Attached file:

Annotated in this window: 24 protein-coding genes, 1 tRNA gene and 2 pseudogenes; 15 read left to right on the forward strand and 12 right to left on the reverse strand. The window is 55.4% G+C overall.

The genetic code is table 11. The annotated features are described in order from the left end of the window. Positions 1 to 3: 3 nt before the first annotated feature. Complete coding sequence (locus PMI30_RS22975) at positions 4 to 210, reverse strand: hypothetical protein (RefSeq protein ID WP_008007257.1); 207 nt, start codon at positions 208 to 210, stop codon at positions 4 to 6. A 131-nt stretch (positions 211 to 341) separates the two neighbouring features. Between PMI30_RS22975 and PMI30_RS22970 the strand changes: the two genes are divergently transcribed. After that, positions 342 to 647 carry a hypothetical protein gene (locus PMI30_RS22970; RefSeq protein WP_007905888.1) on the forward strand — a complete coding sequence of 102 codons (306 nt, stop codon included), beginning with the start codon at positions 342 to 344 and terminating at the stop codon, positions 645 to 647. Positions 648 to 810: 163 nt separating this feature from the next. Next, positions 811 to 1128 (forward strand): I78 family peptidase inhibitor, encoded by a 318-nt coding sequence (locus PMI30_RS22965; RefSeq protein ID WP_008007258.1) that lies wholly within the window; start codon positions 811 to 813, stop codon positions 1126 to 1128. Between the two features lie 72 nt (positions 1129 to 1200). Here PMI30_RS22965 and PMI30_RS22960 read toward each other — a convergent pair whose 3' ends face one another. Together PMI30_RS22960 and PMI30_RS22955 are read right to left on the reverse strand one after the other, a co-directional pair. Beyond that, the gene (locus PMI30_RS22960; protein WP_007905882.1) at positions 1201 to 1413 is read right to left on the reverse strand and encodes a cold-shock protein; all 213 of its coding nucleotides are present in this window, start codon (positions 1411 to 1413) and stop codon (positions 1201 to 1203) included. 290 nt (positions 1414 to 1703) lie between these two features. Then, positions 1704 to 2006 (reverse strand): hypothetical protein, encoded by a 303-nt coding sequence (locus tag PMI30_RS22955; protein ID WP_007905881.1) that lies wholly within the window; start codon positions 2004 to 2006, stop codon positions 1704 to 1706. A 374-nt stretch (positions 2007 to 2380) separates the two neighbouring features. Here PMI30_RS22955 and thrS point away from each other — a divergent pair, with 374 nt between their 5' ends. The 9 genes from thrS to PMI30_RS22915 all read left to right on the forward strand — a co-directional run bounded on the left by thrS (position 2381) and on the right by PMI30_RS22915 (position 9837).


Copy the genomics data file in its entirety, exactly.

Annotated in this window: 24 protein-coding genes, 1 tRNA gene and 2 pseudogenes; 15 read left to right on the forward strand and 12 right to left on the reverse strand. The window is 55.4% G+C overall.

The genetic code is table 11. The annotated features are described in order from the left end of the window. Positions 1 to 3: 3 nt before the first annotated feature. Complete coding sequence (locus PMI30_RS22975) at positions 4 to 210, reverse strand: hypothetical protein (RefSeq protein ID WP_008007257.1); 207 nt, start codon at positions 208 to 210, stop codon at positions 4 to 6. A 131-nt stretch (positions 211 to 341) separates the two neighbouring features. Between PMI30_RS22975 and PMI30_RS22970 the strand changes: the two genes are divergently transcribed. After that, positions 342 to 647 carry a hypothetical protein gene (locus PMI30_RS22970; RefSeq protein WP_007905888.1) on the forward strand — a complete coding sequence of 102 codons (306 nt, stop codon included), beginning with the start codon at positions 342 to 344 and terminating at the stop codon, positions 645 to 647. Positions 648 to 810: 163 nt separating this feature from the next. Next, positions 811 to 1128 (forward strand): I78 family peptidase inhibitor, encoded by a 318-nt coding sequence (locus PMI30_RS22965; RefSeq protein ID WP_008007258.1) that lies wholly within the window; start codon positions 811 to 813, stop codon positions 1126 to 1128. Between the two features lie 72 nt (positions 1129 to 1200). Here PMI30_RS22965 and PMI30_RS22960 read toward each other — a convergent pair whose 3' ends face one another. Together PMI30_RS22960 and PMI30_RS22955 are read right to left on the reverse strand one after the other, a co-directional pair. Beyond that, the gene (locus PMI30_RS22960; protein WP_007905882.1) at positions 1201 to 1413 is read right to left on the reverse strand and encodes a cold-shock protein; all 213 of its coding nucleotides are present in this window, start codon (positions 1411 to 1413) and stop codon (positions 1201 to 1203) included. 290 nt (positions 1414 to 1703) lie between these two features. Then, positions 1704 to 2006 (reverse strand): hypothetical protein, encoded by a 303-nt coding sequence (locus tag PMI30_RS22955; protein ID WP_007905881.1) that lies wholly within the window; start codon positions 2004 to 2006, stop codon positions 1704 to 1706. A 374-nt stretch (positions 2007 to 2380) separates the two neighbouring features. Here PMI30_RS22955 and thrS point away from each other — a divergent pair, with 374 nt between their 5' ends. The 9 genes from thrS to PMI30_RS22915 all read left to right on the forward strand — a co-directional run bounded on the left by thrS (position 2381) and on the right by PMI30_RS22915 (position 9837).